The two-year DARPA Robotics Challenge, which will hand out innovation prize money to teams that can build a robot capable of walking over rubble, manipulating complex tools, driving utility vehicles and performing a number of other disaster response operations, has the potential to create the first generation of emergency first-responder robots. Despite the daunting scale and scope of the challenge, DARPA, or the Defense Advanced Research Projects Agency, anticipates that at least one winning team will be able to create a robot capable of performing eight different tasks as part of one continuous physical disaster scenario by December 2014.

A shop assistant displays a copy of Arnold Schwarzenegger's "Terminator" DVD in a DVD store in Beijing Tuesday Nov. 15, 2005. (AP Photo/Greg Baker)
We’re not quite to the point where the film is jumping out of the box, but how far away are we? (AP Photo/Greg Baker)

But what’s to stop the same indestructible robots that can walk over rubble, manipulate complex tools and enter burning buildings from being used in entirely different scenarios by the U.S. military? They might, for example, be able to march through debris-strewn war zones, manipulate weapons and hunt down terrorists, on a house-by-house basis. In other words, the DARPA Robotics Challenge could result in the creation of a real-life Terminator bot.

As we’ve seen with the current NSA surveillance revelations, technology can be a double-edged sword. On one hand, technology has the capability to detect terrorist threats before they emerge and create an early-warning system for our national intelligence officials. On the other hand, technology used indiscriminately has the capability to usher in a 1984-style surveillance state, where every citizen has his or her private life monitored on a daily basis. It’s little wonder sales of George Orwell’s “1984” are on the rise in the wake of the NSA news.

While the scenario outlined above – the DARPA Robotics Challenge leading to the development of Terminator-style bots more suited for war-zones than disaster zones – probably sounds far-fetched, it does have some officials in the U.S. military and academia concerned. We’ve already seen how much controversy unmanned drones have caused — can you imagine the implications of unmanned military bots in a place like Baghdad or Kabul? In a recent article on “the search for the perfect robot soldier,” The Guardian (no stranger to controversy as it relates to the intelligence sector) describes how the U.S. military is looking to increase its reliance on military robots (the military refers to them as “unmanned systems”) through the year 2036. The current DARPA Robotics Challenge appears to fit neatly within that strategy.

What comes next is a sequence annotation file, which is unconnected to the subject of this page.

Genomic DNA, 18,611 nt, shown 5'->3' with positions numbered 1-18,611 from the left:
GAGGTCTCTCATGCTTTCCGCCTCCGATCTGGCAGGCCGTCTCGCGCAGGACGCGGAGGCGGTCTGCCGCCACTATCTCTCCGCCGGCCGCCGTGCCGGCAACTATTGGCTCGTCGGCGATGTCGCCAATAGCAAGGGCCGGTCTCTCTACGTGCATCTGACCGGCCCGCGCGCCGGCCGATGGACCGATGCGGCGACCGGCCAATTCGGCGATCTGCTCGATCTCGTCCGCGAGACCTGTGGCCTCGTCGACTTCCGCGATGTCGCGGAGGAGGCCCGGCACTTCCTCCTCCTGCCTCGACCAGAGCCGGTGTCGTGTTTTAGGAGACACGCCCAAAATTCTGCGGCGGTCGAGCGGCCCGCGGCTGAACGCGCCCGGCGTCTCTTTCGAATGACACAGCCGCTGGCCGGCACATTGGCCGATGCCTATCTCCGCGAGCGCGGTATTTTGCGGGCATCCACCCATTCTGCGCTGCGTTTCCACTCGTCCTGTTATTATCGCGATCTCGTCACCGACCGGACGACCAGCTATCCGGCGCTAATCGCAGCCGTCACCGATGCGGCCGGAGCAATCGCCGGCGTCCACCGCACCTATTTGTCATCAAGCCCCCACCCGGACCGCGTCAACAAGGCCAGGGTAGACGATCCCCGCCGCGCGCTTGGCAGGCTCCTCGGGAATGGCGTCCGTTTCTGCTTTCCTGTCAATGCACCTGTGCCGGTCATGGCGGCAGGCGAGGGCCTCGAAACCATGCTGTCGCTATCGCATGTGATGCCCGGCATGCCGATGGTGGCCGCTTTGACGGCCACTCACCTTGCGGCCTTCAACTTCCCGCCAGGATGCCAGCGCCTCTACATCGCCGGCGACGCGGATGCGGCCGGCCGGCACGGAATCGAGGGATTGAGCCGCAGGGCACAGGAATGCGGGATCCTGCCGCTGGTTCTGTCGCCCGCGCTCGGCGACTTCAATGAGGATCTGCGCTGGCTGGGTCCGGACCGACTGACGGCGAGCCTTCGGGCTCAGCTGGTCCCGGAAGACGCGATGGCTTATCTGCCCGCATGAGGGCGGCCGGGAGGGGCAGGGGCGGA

The increasing reliance on robots within the military should raise a whole host of ethical and moral questions. As Isaac Asimov once asked, Is it ever ethical for a robot to do harm to a human, either through action or inaction?

Watch a video of a DARPA rescue bot performing its duties, and it’s hard not to flash back to the Terminator films made famous by Arnold Schwarzenegger nearly 30 years ago. You wouldn’t want to mess with the 330-pound ATLAS robots being developed by Boston Dynamics, no matter how slowly or haltingly they move over debris and rubble. As The Guardian describes them:

“The Atlas robot looks something out of the post-apocalyptic future, or maybe a Will Smith blockbuster. It’s a 330lb cyborg with eerily human-like hands and a head equipped with a laser. It lunges forward with a grim, deliberate clatter on curved slices of metal for feet.”

It’s worth taking into account that the D in DARPA is there for a reason. The same people who give us fun innovation challenges on a regular basis are also the same people who dream up ways to find military applications for cool technologies. In the case of cyber security, DARPA is now working on new innovations that would make carrying out a military cyber attack as easy and as intuitive as playing a game of Angry Birds. Ultimately, DARPA’s goal is to take cool existing technologies and transform them into something that can protect our national security with as few casualties as possible. In this case, DARPA says that it is conducting the robotics challenge because “our national security is vulnerable to natural and man-made disasters.” At the end of the day, it’s better to have a 330-pound robot racing into a burning building or crawling through dangerous debris than a human.

So, maybe all these fears of a Terminator bot are unfounded.

After all, DARPA is the same organization that brought us the Internet. It’s easy to see how one of the teams competing in the DARPA Robotics Challenge, such as the NASA JPL team (the folks behind the Mars rover Curiosity, among other fun space tech), might take this robotics technology and transform it into something that could be used to explore the moon or even the surface of Mars. Certainly, DARPA has attracted some of the smartest people on the planet to create things that could make our lives better. However, in the wake of the NSA news scandal and the ongoing controversy around unmanned drones, is it too much to take a deep breath and ask, “What exactly are we letting our government build these days?”